Conversely, the 435i is a surprisingly different animal. The urgent turbocharged inline six springs into action and delivers power more linearly across the band. All 300 hp burst from the hood, and the satisfying burble from the dual tailpipes is among the many reasons to consider the convertible if you’re looking to buy. Performance gains are relative here: Your $5,500 extra dollars for the six knock roughly a second off 0-60 times (5.7 seconds vs. 5 seconds), but the 435i feels every bit like a tail-wagging coupe rather than a comfortable cruiser. You’re not spanked on mileage, however: The 435i is rated at 20/30/23 mpg by the EPA. (Knock 10 percent off or so if you’re opting for AWD.)
The 4 Series can be fitted with adaptive suspension systems that dial the coupe from EcoPRO to Sport+ (with the Dynamic Handling Package), which controls the steering feel and throttle aggressiveness.
Despite wearing almost identical sheet metal, the 428i and 435i feel like dramatically different cars. The 435i drives a little more effortlessly and with vigor; the 428i fades into the road and eats up miles.
In our tester, a 428i Gran Coupe, driving at altitude strained the busy 4-cylinder engine for most of its muster. Granted, at 10,000 feet, most cars show some sort of parasitic horsepower loss for lack of a deep, clean breath. But to maximize comfort and quiet the cabin noise down, we found we had to back off a little bit. Conversely, the 435i has legs for days.
Nonetheless, the 4 Series’ underpinnings can’t be understated. The chassis response is direct and meaningful (depending on options), and its road manners are impeccable. No matter how much the engine felt like it was gasping in the mountains, its solid frame begged for more and more corners.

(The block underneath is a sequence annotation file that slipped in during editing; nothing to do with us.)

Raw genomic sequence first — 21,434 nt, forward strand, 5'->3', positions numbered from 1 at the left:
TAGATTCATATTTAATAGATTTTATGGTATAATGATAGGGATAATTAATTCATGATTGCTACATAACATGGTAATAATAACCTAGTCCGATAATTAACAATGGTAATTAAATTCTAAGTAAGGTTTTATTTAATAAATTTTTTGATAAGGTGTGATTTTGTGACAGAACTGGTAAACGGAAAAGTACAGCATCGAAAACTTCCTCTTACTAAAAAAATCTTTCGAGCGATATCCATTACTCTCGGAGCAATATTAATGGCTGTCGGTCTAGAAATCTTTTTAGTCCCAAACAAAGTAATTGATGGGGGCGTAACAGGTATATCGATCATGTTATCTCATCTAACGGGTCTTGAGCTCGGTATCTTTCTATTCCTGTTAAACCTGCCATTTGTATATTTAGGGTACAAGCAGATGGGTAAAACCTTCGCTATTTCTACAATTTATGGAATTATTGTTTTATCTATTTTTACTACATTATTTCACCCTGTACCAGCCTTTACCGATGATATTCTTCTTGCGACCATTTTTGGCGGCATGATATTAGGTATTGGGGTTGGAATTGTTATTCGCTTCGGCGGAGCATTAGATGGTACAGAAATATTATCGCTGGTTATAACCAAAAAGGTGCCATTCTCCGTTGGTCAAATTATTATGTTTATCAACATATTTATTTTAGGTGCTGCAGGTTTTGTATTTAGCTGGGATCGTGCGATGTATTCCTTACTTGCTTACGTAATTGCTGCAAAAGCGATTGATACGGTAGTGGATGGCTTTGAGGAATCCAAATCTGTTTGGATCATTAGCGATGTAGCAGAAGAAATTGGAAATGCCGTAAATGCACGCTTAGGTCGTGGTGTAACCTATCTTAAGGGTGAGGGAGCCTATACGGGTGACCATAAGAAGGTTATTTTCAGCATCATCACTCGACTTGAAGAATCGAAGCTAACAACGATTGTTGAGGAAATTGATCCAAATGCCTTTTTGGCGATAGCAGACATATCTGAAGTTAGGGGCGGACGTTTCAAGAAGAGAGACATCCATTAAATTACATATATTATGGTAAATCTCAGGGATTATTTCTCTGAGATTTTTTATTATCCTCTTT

Shod with 18-inch wheels, lateral movement and grip were predictable and precise, and when the rear wheels let go (as they can in the 435i), the fronts drag them back into shape relatively quickly.
Form and Function
Out of 10
Perhaps the biggest departure for many returning BMW buyers is the steering feel in the newer 3 and 4 Series cars. Without extras such as the $1,000 optional Dynamic Handling Package, the stock electric power steering can feel light and disconnected to the front end, an unnerving feeling for many people pressing hairpins and powering out of mountain passes.
For many others, lighter steering equals more comfortable cruising, and for plenty of the 4 Series’ more useful applications and well-heeled buyers, easier parking-lot turns aren’t necessarily deal breakers.
If you’re the type that likes plunging into corners, flicking the wheel and finessing oversteer on exit with fingertip inputs, bring more money to the table. For the rest of us, we’ll probably live with new electric-assisted racks just fine.
The 4 Series' brakes are familiar and potent. Throw the anchors down and the Bimmer stops repeatedly, confidently, and consistently—and without much fade, considering the coupe’s impressive 3,600-pound heft.
In coupe or convertible form, the rear seats are moderately useful. There is enough room for a child or small adult for a reasonable drive. For a large adult like me, the 4 Series’ back seat makes my knees hurt thinking about a long road trip. Our 428i Gran Coupe didn’t fare much better. Despite easier access with four doors, rear legroom is identical between coupe and Gran Coupe. If rear passengers are really your concern, the 3 Series’ 2 extra inches in the back may be a better fit.
Once all passengers are loaded, the 4 Series treads curiously between sport and leisure. The satisfying thud of the door closing speaks to luxury, while road chatter and engine noise coming through to the cabin aren’t exactly Grey Poupon. I was surprised that our 428i Gran Coupe was relatively loud on the road; it’s not unnerving, just unexpected.
Out of 10